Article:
Surrender to Multinationals
This article is reproduced
here with the author’s consent. It is also featured in the February 23rd
edition of The Economic Times.
Representing the interests of its
ultra-powerful pharmaceutical multinationals, the United States had pushed for
a very high level of patent protection for medicines during the Uruguay Round
negotiations. India, which had witnessed its poor benefit greatly from the low-cost
generic-drugs industry that grew around its relatively weak patent regime for
medicines, had led the fight against this U.S. push. In the end, though the
United State was largely successful in achieving its objectives, India managed
to push a set of flexibilities into the Uruguay Round Agreement on Trade Related
Aspects of Intellectual Property Rights (TRIPS) that could be used to protect
the interests of the consumers against those of the multinationals.
It now appears, however, that India
too has capitulated to pharmaceutical multinationals, both foreign and domestic.
In the recent Patent (Amendment) Ordinance, 2004 that implements the TRIPS Agreement
in full in India and that must be replaced by an Act of the Parliament within
six months under the Indian Constitution, India has failed to take advantage
of the very flexibilities for which it had fought so hard more than ten years
ago. This means cheaper generic versions of the newly patented drugs will be
slower and harder to appear on the market than the TRIPS Agreement would permit.
Ironically, this surrender has taken
place under a government that prides itself in championing the cause of the
poor and with the aid of the domestic pharmaceutical lobby that had stridently
opposed the TRIPS Agreement during the Uruguay Round negotiations. It has also
happened relatively quietly—in contrast to the hundreds of demonstrations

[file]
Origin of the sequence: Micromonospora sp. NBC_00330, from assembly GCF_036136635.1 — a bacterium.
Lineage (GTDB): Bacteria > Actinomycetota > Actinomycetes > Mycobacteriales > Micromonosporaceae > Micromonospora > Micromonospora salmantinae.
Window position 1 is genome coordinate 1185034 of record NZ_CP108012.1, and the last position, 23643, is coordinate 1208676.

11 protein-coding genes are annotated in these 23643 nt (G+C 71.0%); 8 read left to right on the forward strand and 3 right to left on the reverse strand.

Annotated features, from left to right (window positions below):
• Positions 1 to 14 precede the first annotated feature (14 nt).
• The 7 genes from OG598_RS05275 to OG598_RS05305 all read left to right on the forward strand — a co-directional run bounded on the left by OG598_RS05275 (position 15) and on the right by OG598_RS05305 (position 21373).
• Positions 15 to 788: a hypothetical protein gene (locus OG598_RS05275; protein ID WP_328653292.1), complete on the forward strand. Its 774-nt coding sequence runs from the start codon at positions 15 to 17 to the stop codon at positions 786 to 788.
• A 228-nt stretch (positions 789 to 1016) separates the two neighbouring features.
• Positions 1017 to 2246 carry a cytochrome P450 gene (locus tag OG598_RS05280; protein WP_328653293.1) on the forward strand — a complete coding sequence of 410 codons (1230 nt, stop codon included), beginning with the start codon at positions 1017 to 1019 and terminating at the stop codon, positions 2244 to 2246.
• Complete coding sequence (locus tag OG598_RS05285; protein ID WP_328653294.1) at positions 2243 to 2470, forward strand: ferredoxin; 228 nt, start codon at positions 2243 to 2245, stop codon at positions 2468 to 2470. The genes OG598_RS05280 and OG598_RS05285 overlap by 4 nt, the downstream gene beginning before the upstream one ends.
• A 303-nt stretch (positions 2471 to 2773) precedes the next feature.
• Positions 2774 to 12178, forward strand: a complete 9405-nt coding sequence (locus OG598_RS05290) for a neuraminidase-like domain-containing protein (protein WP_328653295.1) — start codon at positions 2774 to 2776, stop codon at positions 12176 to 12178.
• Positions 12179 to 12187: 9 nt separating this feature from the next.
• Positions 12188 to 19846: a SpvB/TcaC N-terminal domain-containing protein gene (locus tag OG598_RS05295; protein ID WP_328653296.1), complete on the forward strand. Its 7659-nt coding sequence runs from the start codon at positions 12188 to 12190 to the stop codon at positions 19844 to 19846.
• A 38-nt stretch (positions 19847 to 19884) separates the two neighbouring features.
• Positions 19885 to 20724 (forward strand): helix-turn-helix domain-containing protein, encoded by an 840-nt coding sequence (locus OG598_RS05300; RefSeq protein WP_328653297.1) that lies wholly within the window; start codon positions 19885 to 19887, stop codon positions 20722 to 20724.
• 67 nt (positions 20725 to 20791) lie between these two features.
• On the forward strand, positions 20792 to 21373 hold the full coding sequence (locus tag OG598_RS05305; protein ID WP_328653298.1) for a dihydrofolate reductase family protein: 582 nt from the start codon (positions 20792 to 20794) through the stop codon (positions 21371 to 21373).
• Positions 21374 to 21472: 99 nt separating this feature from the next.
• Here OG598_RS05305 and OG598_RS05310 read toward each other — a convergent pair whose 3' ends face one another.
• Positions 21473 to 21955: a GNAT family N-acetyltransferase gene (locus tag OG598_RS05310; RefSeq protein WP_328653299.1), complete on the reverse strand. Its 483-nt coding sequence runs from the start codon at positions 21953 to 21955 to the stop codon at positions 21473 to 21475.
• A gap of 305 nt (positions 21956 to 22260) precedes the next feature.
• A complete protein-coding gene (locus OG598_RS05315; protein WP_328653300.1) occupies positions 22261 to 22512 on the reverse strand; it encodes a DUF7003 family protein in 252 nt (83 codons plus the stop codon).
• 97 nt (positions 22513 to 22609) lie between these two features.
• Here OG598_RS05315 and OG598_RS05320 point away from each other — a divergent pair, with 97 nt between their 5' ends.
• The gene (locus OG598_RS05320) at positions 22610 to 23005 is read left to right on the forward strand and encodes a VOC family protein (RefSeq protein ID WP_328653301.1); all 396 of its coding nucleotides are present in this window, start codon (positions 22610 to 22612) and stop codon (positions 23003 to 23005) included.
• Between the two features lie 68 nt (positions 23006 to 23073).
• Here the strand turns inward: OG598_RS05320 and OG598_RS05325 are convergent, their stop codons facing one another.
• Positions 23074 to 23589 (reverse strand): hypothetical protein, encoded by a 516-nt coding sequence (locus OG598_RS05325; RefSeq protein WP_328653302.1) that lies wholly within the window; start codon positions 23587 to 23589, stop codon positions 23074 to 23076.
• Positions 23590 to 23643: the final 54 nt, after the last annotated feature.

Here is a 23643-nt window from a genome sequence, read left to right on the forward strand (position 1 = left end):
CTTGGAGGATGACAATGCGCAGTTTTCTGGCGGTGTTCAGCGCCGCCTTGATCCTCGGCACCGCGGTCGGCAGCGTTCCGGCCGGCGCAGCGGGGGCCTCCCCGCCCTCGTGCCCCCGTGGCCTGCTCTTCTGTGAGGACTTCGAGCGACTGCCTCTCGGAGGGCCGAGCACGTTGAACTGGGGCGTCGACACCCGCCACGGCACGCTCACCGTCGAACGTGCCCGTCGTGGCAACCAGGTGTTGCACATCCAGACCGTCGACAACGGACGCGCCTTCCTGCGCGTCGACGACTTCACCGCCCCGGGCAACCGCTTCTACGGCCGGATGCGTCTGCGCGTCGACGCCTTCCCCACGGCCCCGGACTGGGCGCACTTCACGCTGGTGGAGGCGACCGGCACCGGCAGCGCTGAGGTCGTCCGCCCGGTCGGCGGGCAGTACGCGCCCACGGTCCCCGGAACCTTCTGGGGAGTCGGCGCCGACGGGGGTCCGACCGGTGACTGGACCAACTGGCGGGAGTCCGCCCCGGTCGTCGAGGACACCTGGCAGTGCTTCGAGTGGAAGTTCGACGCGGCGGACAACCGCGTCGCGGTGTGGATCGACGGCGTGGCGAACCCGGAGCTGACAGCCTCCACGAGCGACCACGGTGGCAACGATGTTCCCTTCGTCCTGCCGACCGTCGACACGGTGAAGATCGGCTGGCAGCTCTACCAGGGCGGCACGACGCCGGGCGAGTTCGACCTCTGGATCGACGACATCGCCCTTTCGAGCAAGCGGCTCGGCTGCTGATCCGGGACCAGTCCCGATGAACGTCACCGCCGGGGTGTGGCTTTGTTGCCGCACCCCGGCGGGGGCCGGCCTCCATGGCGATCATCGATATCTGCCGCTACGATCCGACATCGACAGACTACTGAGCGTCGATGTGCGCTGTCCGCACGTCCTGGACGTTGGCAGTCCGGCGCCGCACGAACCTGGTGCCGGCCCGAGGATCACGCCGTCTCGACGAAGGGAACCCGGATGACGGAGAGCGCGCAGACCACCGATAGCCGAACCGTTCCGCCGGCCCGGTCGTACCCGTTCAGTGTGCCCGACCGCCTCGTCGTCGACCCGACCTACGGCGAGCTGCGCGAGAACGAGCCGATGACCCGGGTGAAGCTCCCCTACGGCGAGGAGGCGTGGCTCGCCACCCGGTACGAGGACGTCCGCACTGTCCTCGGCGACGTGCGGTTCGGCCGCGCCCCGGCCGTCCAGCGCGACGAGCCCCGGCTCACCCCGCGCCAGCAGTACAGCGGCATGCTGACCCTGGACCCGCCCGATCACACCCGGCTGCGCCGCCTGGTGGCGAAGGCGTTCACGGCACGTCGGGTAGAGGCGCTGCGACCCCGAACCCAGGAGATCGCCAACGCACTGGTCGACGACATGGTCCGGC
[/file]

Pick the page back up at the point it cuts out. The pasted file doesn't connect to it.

by hundreds of thousands of Indians during the Uruguay Round negotiations, few
Indians have come out to protest in New Delhi this time around.
The Ordinance fails on a number of
fronts but most importantly in the area of compulsory licensing. The TRIPS Agreement
allows countries to issue compulsory licenses for the manufacture of patented
drugs without the patent holder’s permission in case of public-health
emergencies. It also gives the country the sole right to determine whether a
particular situation represents a public-health emergency.
The Ordinance takes no advantage
of this provision. Instead, it leaves in place just the old provision for compulsory
license in the Patent Act, 1970. Under that provision, the Controller of Patents
must take into account such matters as the time elapsed since the issuance of
the patent, efforts made by the patentee to make full use of the invention and
the ability of the applicant for the compulsory license to work the invention
to public advantage.
In so far as public health emergencies
are concerned, India can scarcely afford the bureaucratic delays that these
requirements imply. For example, they effectively give the patent holder the
right to object to the compulsory license even prior to the issuance of the
compulsory license. Under the TRIPS Agreement, it would be perfectly legitimate
to issue a compulsory license expeditiously, postponing any representations
against it till after production has begun. Can India, with the AIDS public-health
emergency virtually at its door steps, afford to go slow on allowing the manufacture